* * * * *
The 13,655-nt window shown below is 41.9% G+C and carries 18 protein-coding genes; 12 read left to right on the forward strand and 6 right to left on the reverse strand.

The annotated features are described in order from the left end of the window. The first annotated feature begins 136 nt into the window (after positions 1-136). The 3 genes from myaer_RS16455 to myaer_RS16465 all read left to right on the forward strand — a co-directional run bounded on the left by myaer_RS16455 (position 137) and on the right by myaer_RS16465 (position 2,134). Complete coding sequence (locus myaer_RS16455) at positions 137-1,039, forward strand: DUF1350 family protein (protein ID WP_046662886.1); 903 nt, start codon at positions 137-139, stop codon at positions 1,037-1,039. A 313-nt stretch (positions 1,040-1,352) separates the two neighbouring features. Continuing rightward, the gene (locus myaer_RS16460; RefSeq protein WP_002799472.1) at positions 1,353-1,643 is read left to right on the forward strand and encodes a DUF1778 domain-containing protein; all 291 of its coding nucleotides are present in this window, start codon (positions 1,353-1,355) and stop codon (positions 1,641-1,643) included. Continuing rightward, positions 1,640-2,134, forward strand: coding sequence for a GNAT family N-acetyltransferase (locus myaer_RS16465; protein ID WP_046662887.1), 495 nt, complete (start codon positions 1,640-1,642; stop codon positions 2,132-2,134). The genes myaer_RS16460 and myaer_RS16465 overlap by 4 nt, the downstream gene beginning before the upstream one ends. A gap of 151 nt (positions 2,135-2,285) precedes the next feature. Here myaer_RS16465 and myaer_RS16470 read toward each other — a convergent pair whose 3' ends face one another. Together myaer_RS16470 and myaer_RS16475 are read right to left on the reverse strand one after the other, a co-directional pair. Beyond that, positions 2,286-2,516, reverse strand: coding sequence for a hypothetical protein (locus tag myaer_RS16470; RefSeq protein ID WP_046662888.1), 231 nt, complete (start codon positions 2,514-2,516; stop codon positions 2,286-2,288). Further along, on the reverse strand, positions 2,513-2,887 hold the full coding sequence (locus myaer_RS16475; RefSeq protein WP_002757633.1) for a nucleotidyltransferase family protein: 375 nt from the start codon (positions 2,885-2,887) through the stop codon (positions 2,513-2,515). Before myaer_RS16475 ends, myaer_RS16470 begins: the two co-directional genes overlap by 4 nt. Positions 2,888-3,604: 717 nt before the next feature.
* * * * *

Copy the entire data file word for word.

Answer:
The 13,655-nt window shown below is 41.9% G+C and carries 18 protein-coding genes; 12 read left to right on the forward strand and 6 right to left on the reverse strand.

The annotated features are described in order from the left end of the window. The first annotated feature begins 136 nt into the window (after positions 1-136). The 3 genes from myaer_RS16455 to myaer_RS16465 all read left to right on the forward strand — a co-directional run bounded on the left by myaer_RS16455 (position 137) and on the right by myaer_RS16465 (position 2,134). Complete coding sequence (locus myaer_RS16455) at positions 137-1,039, forward strand: DUF1350 family protein (protein ID WP_046662886.1); 903 nt, start codon at positions 137-139, stop codon at positions 1,037-1,039. A 313-nt stretch (positions 1,040-1,352) separates the two neighbouring features. Continuing rightward, the gene (locus myaer_RS16460; RefSeq protein WP_002799472.1) at positions 1,353-1,643 is read left to right on the forward strand and encodes a DUF1778 domain-containing protein; all 291 of its coding nucleotides are present in this window, start codon (positions 1,353-1,355) and stop codon (positions 1,641-1,643) included. Continuing rightward, positions 1,640-2,134, forward strand: coding sequence for a GNAT family N-acetyltransferase (locus myaer_RS16465; protein ID WP_046662887.1), 495 nt, complete (start codon positions 1,640-1,642; stop codon positions 2,132-2,134). The genes myaer_RS16460 and myaer_RS16465 overlap by 4 nt, the downstream gene beginning before the upstream one ends. A gap of 151 nt (positions 2,135-2,285) precedes the next feature. Here myaer_RS16465 and myaer_RS16470 read toward each other — a convergent pair whose 3' ends face one another. Together myaer_RS16470 and myaer_RS16475 are read right to left on the reverse strand one after the other, a co-directional pair. Beyond that, positions 2,286-2,516, reverse strand: coding sequence for a hypothetical protein (locus tag myaer_RS16470; RefSeq protein ID WP_046662888.1), 231 nt, complete (start codon positions 2,514-2,516; stop codon positions 2,286-2,288). Further along, on the reverse strand, positions 2,513-2,887 hold the full coding sequence (locus myaer_RS16475; RefSeq protein WP_002757633.1) for a nucleotidyltransferase family protein: 375 nt from the start codon (positions 2,885-2,887) through the stop codon (positions 2,513-2,515). Before myaer_RS16475 ends, myaer_RS16470 begins: the two co-directional genes overlap by 4 nt. Positions 2,888-3,604: 717 nt before the next feature.